[SCM TRANSITION] Re: Proposal: move Randr protocol and library to git
eich at suse.de
Wed Apr 19 06:37:05 PDT 2006
Keith Packard writes:
> On Wed, 2006-04-19 at 10:40 +0200, Egbert Eich wrote:
> > Everyone whose module if interest got switched is forced to do the switch.
> > - and probably has to wiggle with two SCMs.
> There is a big difference between using the code and modifying the code;
> as long as we have concensus from the modifiers, I'm less concerned
> about the people who are just pulling the latest revision as the
> learning curve there is dramatically lower (git-clone vs cvs checkout).
True. But isn't the reason for git to make it easier for the modifiers?
I would think - leaving alone all the advanced features - in zeroes
approximation git can be used in a similar fashion even by the modifiers.
Everything else would create a huge barrier for new developers from other
> > So the learning curve is equally steep - it will just happen at different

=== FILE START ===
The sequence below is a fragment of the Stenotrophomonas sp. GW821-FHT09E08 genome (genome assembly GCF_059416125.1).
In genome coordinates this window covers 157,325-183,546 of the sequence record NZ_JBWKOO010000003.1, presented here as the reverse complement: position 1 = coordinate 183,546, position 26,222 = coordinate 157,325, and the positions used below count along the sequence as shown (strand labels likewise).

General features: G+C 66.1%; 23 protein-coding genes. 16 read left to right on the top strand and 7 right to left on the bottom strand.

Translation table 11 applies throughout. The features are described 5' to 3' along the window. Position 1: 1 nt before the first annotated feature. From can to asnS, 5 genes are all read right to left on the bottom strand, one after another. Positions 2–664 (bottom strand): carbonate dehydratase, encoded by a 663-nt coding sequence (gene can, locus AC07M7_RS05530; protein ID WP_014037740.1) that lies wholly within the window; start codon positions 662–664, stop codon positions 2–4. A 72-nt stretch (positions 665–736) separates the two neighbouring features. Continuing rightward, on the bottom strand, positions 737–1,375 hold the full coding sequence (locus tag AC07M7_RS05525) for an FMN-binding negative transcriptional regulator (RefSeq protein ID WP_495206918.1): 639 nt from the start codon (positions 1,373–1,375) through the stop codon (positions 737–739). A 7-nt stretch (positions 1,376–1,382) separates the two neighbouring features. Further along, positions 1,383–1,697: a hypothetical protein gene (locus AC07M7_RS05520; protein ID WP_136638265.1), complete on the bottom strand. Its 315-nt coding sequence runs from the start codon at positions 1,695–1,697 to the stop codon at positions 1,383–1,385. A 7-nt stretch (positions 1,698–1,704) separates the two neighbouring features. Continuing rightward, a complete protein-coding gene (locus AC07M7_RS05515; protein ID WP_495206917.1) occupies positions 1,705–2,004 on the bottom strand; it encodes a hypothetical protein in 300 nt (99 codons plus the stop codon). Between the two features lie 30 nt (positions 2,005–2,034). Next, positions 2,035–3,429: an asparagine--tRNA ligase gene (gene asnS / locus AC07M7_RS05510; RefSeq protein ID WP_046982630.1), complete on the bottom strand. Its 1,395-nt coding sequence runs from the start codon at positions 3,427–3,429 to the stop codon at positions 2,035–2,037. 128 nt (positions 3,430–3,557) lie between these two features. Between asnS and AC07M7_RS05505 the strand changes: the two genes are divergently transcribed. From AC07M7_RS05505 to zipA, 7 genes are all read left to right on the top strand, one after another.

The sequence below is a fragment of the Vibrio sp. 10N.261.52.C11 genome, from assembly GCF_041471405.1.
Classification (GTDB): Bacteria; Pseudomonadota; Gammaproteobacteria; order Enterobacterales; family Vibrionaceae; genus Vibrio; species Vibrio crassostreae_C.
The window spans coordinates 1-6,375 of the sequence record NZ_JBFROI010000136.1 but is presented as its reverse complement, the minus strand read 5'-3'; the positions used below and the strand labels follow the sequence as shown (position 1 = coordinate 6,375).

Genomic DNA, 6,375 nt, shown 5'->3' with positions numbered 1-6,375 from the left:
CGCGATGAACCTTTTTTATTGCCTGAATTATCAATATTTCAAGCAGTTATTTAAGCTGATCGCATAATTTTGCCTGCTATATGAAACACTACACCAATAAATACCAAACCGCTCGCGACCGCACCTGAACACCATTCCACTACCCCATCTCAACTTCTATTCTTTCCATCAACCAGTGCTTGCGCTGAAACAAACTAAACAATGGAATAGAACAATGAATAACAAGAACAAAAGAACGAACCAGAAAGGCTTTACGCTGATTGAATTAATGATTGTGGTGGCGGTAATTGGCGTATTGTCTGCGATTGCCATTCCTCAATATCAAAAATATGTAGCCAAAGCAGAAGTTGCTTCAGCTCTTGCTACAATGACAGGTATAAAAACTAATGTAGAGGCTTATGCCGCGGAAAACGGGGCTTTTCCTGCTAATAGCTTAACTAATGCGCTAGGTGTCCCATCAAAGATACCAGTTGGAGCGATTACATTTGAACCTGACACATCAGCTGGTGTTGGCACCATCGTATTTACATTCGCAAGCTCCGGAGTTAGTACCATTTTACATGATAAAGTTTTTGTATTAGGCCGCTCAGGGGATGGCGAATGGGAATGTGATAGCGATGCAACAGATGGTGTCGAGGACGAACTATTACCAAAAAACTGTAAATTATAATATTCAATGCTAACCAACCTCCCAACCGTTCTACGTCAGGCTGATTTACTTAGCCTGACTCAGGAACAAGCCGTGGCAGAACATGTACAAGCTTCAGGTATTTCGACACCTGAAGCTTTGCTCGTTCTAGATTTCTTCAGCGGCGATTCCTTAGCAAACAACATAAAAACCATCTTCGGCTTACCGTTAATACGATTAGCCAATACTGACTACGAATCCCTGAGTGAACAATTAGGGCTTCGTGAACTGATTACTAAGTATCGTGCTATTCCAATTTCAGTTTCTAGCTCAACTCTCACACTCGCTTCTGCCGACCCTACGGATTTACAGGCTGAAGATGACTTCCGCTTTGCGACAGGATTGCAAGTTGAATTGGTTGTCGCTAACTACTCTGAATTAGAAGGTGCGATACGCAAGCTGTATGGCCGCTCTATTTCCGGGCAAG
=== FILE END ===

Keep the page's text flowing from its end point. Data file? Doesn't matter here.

> > times for different people.
> Precisely. This is a good thing, as we'll have people of varying
> experience levels around to help out.
> > Maybe we should find other ways of educating more people than pulling the
> > rug from underneath them:
> I don't know of a way to get people to spend the time other than to make
> it compelling in some way. Eliminating their ability to contribute has
> been shown to be a good motivating influence. Providing some lead time
> to that may let them figure things out before it happens, but I suspect
> most people will just wait until it's required before going off to study
> the new system.
That may be true. But wouldn't having a sandbox help?
> > - migrating a project that is of some interest but doesn't bring the
> > world to a grinding halt when not updated.
> For contributors, migrating their module, no matter how small, brings
> their world to a halt.
> > This would put the burdeon on the first one to make a small bugfix
> > to migrate the module.
> Yes, and may prevent the bug fix from being applied for some time. The
> alternative is to find a sucker to do all of the work themselves. ick.